One Year After Supreme Court’s Historic Windsor Decision, Attorney General Holder Issues Report Outlining Obama Administration’s Work to Extend Federal Benefits to Same-sex Married Couples
Following the Supreme Court’s historic decision striking down Section 3 of the Defense of Marriage Act, Attorney General Eric Holder on Friday issued a formal report on the yearlong effort by the Justice Department and other federal agencies to implement the decision smoothly across the entire government.
“I am pleased to report that agencies across the federal government have implemented the Windsor decision to treat married same-sex couples the same as married opposite-sex couples for the benefits and obligations for which marriage is relevant, to the greatest extent possible under the law," Attorney General Holder wrote in the memorandum to President Obama. “The implementation of the Windsor decision across the entire federal government is an accomplishment that reflects countless hours of hard work, cooperation, and coordination across agencies. As additional issues arise, we will continue to work together to uphold this Administration’s fundamental commitment to equal treatment for all Americans, and to extend this fundamental equality to all Americans.”
At the President’s direction last year, a team of lawyers—led by Assistant Attorney General for the Civil Division Stuart Delery—began working with lawyers for other federal agencies to seek to extend federal benefits to same-sex marries couples, consistent with the Windsor decision. The department and the agencies have made many announcements on a rolling basis over the last several months. To date, for instance, the administration has announced that same-sex marriages will be recognized for all federal tax purposes, that health insurance and retirement benefits are available for same-sex spouses of all federal employees, and that the Defense Department will provide spousal benefits for same-sex spouses of military servicemembers.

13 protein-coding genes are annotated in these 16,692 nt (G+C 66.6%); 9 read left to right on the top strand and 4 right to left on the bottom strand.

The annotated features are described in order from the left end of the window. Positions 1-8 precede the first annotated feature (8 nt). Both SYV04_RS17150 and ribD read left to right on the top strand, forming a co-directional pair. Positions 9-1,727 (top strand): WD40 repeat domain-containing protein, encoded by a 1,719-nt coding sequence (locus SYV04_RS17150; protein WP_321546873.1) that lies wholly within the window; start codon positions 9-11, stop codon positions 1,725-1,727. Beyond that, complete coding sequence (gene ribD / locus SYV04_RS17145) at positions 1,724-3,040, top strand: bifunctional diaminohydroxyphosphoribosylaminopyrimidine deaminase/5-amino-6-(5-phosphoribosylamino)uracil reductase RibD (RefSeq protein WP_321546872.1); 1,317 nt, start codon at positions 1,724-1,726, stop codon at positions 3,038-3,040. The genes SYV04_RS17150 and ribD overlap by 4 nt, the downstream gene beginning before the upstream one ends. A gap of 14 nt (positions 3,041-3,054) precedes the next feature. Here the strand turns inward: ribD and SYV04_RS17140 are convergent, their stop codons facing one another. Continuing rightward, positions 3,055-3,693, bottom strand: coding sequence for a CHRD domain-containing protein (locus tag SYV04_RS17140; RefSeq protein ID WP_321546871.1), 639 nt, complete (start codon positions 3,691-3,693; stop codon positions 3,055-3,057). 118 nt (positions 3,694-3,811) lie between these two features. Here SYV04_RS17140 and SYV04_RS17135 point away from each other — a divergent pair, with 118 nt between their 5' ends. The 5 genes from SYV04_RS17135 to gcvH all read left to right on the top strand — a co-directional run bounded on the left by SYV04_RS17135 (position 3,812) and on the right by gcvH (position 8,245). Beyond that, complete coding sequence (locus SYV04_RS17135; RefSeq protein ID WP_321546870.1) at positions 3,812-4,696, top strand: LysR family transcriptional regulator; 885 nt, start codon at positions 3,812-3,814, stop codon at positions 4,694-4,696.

In conferring these and other benefits, agencies have chosen to recognize marriages as valid based on the law of the jurisdiction where the marriage took place (the place of celebration), regardless of where the couple currently resides. As noted in the Attorney General’s report, however, two agencies—the Social Security Administration and Department of Veterans Affairs (VA)—are prohibited by federal statute from adopting a “place of celebration” rule for certain programs of critical importance to millions of Americans. The administration looks forward to working with Congress to fix these parts of the law to ensure that Americans who rely on these programs can obtain these essential benefits no matter where they live.
In the meantime, both the VA and Social Security Administration have sought to extend benefits to the absolute maximum extent, seeking out all legally available authority. As a result, for instance, the administration is able to announce today that the VA Acting Secretary has determined that he will exercise his broad statutory discretion in the area of burial benefits to designate any individual in a committed relationship for burial in a national cemetery, which will allow for the inclusion of same-sex spouses where the domicile provision would otherwise govern. In addition, SSA will extend survivor benefits, lump sum death benefits and aged spouse benefits to same-sex couples if one partner could inherit from the other partner on the same terms as a spouse under state law. This expands the number of states in which these benefits can be extended.
A full copy of the Attorney General’s report to the President is attached.